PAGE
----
As rapid economic growth propels Bangladesh into the future, Runa Khan wants to ensure the country retains part of its past.
With 60 percent of the country enmeshed by a massive network of river deltas, Bangladesh has the world’s largest fleet of inland boats. But thousands of wooden sailing boats, rowboats, barges, and dugouts whose designs date back 3,000 years have all but vanished, replaced by faster, more efficient powerboats.
After restoring a wooden sailboat in 1994 with the help of locals steeped in traditional boatbuilding skills, Khan became enamored with old-world technology and decided that Bangladesh’s boat heritage needed to be preserved for future generations.
“The beautiful, ancient boats were disappearing, and the old-world carpentry skills were dying before your eyes,” says Khan, a Rolex Laureate. “We had to fight to preserve what was becoming only a memory.’’
Craftsmen had passed on boatbuilding techniques from generation to generation largely by demonstration and word-of-mouth. So Khan began hiring master ship's carpenters, sailmakers, ropemakers, and blacksmiths to build scale-model boats, helping them amass expertise and craftsmanship while providing scores of jobs.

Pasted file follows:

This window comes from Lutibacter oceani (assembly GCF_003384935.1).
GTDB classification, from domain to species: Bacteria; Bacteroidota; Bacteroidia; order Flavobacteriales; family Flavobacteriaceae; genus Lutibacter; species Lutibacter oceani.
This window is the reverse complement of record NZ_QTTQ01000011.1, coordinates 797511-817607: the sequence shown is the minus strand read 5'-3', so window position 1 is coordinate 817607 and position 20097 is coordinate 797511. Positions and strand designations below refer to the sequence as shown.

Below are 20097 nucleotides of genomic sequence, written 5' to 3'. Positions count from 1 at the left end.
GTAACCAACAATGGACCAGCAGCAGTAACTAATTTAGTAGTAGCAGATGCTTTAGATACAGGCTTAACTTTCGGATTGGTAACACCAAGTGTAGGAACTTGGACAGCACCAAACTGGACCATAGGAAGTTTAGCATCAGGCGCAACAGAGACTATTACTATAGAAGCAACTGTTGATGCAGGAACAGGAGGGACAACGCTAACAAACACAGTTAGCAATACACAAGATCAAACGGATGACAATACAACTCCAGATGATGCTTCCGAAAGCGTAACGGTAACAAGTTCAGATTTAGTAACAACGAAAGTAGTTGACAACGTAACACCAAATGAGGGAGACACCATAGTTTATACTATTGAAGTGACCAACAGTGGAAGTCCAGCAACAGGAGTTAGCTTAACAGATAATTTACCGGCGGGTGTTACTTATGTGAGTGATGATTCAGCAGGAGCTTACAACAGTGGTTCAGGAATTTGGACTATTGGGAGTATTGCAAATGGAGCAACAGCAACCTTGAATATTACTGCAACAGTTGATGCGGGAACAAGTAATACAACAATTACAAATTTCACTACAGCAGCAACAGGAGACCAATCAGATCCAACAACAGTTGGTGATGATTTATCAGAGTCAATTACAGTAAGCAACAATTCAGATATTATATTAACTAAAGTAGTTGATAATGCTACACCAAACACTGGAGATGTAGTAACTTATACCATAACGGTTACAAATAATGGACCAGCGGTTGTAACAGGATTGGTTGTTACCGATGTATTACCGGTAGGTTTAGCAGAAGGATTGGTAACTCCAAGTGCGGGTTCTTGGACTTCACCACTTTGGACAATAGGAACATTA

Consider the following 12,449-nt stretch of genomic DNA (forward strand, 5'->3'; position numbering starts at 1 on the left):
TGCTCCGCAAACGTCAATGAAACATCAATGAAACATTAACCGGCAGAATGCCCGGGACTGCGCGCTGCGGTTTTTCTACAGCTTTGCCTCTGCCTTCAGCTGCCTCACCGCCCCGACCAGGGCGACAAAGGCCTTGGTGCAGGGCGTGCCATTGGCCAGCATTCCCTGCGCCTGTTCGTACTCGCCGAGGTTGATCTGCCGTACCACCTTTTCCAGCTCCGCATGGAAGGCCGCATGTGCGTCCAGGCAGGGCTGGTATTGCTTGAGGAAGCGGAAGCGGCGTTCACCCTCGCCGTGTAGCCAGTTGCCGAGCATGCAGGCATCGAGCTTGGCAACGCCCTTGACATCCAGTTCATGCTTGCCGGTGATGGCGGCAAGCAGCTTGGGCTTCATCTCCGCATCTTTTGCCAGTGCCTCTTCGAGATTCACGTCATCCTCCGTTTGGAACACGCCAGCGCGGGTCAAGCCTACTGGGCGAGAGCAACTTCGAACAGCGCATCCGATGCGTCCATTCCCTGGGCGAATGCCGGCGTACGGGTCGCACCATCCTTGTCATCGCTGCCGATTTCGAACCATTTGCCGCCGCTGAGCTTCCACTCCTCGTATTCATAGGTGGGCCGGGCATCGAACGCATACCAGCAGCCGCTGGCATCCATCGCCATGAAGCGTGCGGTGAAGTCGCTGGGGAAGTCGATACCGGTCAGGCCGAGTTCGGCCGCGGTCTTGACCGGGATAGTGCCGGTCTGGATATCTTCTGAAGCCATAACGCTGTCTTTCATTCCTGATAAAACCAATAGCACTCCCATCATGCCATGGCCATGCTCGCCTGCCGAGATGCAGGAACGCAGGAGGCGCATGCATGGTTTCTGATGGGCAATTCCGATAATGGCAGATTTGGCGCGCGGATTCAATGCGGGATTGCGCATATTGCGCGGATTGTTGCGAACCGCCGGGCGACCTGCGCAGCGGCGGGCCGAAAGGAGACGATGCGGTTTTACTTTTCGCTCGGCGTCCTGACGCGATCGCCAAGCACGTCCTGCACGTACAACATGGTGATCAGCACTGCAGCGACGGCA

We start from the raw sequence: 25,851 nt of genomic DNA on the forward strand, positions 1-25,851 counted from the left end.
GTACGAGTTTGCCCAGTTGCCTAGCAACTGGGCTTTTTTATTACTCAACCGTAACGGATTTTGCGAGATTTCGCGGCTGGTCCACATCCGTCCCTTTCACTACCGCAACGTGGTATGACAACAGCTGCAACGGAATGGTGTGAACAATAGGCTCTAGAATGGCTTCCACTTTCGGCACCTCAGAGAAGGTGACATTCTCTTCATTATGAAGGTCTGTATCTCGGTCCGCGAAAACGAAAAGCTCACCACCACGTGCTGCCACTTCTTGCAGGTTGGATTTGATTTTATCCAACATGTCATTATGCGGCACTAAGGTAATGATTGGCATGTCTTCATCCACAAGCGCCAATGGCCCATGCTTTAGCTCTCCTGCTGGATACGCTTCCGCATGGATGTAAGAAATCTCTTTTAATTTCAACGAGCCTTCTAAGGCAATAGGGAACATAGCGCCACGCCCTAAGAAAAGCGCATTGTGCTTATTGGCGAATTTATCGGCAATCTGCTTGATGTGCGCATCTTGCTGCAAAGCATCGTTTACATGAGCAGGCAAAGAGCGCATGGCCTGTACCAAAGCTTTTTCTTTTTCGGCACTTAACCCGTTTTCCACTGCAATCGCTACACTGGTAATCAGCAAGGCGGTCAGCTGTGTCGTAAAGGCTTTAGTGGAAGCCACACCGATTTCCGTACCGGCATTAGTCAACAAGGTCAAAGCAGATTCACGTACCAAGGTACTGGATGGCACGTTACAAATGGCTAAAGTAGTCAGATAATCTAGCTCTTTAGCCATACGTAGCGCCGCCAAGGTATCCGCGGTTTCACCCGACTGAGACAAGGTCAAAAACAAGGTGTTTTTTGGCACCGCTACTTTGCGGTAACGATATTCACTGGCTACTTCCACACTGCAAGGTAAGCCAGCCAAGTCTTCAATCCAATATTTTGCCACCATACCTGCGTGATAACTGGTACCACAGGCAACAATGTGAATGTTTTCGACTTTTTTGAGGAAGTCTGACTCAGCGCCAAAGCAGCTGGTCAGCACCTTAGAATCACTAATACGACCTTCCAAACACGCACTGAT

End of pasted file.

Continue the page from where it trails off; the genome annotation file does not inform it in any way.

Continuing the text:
“Once we saw the first models, and the success they enjoyed, we realized we had to do more,’’ says Khan, 56.
Khan earlier established a security firm and fashion business and is the co-founder of Friendship, a nonprofit healthcare and social services organization serving remote regions of Bangladesh.
With the revival of old boatbuilding skills, more than 150 replicas have been built so far. That's led to the development of the Bengal Friendship Boat Museum, which has begun construction along the Bangshi River, near Savar.
"It will be a place where people can experience the reality of boats and watch carpenters as they work—a living museum with boats floating on the river,'' says Khan, who hopes the museum will open by late 2018.